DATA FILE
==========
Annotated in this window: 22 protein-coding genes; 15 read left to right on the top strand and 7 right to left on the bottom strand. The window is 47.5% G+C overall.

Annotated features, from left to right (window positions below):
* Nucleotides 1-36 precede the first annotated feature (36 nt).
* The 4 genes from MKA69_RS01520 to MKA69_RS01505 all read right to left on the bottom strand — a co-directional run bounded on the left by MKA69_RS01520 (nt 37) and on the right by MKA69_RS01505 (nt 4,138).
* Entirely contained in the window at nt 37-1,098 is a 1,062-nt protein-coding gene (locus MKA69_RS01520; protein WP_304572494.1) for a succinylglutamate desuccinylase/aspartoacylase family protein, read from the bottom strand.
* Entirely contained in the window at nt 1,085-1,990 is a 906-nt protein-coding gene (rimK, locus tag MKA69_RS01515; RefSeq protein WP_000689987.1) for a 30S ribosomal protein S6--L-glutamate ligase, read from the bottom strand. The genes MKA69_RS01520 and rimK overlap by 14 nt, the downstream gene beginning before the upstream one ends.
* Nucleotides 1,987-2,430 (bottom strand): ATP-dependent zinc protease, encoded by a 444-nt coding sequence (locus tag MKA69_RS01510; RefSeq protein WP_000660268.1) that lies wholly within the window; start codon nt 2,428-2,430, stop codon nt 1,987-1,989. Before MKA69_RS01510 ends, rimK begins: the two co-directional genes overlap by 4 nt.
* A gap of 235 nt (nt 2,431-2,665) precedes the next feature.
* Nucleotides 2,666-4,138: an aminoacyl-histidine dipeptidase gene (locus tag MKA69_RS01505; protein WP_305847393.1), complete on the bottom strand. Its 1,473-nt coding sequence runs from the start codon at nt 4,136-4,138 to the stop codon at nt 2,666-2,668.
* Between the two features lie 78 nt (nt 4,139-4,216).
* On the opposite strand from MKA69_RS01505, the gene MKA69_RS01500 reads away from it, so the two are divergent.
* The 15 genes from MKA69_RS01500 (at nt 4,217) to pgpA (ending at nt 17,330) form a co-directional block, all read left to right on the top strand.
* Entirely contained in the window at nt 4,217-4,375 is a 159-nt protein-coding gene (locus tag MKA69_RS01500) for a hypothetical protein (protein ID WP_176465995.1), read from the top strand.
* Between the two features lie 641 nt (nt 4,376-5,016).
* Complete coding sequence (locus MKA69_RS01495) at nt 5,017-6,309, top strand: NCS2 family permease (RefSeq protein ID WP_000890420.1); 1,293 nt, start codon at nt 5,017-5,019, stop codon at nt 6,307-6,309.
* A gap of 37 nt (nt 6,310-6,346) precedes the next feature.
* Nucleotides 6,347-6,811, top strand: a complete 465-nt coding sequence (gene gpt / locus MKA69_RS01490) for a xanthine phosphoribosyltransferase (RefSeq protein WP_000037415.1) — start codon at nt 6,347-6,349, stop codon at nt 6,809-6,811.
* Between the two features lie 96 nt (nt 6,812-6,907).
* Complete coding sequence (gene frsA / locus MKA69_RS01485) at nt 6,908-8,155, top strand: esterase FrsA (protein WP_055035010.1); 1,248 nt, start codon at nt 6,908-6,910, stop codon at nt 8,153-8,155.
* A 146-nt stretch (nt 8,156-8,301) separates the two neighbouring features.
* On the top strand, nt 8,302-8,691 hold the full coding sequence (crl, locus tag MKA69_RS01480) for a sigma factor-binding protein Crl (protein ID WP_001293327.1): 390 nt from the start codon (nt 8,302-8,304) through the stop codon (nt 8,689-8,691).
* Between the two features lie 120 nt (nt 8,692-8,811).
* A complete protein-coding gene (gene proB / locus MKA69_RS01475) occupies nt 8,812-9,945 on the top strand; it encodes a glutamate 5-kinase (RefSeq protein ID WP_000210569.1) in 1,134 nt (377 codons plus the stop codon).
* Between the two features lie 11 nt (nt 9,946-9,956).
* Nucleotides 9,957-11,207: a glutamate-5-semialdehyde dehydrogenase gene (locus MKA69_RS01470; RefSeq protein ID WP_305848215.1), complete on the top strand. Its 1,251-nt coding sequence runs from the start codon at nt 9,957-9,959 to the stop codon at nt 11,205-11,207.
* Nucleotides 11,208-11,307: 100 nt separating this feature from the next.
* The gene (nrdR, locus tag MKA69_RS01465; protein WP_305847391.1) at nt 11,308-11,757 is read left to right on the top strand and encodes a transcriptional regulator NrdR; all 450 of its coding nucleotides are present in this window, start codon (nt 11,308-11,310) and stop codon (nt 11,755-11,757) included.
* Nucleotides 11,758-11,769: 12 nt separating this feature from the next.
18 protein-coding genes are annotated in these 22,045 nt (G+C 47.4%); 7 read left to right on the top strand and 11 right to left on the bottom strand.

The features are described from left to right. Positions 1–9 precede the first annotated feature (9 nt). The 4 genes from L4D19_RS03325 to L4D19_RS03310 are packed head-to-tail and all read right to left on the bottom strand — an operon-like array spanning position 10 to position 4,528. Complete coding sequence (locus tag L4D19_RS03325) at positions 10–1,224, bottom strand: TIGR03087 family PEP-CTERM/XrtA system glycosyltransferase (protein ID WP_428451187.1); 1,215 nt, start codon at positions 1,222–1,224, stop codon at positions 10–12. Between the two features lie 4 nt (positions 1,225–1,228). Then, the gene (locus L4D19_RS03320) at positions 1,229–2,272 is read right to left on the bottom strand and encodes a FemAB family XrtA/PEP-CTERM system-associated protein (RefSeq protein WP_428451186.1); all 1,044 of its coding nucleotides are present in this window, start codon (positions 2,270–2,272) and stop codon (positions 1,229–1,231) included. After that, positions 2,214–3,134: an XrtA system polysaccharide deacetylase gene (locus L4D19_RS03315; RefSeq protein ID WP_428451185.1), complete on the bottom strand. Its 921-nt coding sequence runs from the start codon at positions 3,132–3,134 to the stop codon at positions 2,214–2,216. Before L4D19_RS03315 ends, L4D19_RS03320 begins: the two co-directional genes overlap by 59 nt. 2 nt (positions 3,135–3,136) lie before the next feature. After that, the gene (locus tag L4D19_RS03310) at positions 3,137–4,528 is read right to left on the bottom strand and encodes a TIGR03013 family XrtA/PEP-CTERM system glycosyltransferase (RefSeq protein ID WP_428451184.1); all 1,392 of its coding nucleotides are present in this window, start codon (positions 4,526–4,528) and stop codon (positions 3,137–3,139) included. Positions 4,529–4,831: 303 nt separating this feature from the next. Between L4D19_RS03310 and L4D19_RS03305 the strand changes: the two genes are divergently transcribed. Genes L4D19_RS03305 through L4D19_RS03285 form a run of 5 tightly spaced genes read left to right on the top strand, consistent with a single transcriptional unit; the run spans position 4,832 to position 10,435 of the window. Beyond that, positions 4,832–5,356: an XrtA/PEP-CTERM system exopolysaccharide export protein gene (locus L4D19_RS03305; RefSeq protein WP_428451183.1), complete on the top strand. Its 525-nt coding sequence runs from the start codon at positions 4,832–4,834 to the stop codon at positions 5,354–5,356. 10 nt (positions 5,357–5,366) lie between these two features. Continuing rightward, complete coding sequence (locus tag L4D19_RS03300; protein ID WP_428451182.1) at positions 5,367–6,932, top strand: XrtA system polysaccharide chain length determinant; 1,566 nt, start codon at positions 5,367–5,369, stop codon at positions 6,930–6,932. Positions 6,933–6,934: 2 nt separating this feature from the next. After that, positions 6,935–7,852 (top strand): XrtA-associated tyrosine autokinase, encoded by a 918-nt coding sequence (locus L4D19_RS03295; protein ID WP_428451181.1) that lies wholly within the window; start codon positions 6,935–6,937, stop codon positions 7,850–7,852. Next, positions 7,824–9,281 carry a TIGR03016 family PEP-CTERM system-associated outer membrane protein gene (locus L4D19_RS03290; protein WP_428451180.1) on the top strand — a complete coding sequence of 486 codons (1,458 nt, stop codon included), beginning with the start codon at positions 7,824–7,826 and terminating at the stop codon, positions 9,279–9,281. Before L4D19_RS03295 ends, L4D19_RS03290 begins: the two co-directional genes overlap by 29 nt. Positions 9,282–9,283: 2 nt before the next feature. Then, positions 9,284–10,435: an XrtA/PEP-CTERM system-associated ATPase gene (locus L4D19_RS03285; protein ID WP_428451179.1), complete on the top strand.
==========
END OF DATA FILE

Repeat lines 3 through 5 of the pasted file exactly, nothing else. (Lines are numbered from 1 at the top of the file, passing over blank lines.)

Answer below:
* Nucleotides 1-36 precede the first annotated feature (36 nt).
* The 4 genes from MKA69_RS01520 to MKA69_RS01505 all read right to left on the bottom strand — a co-directional run bounded on the left by MKA69_RS01520 (nt 37) and on the right by MKA69_RS01505 (nt 4,138).
* Entirely contained in the window at nt 37-1,098 is a 1,062-nt protein-coding gene (locus MKA69_RS01520; protein WP_304572494.1) for a succinylglutamate desuccinylase/aspartoacylase family protein, read from the bottom strand.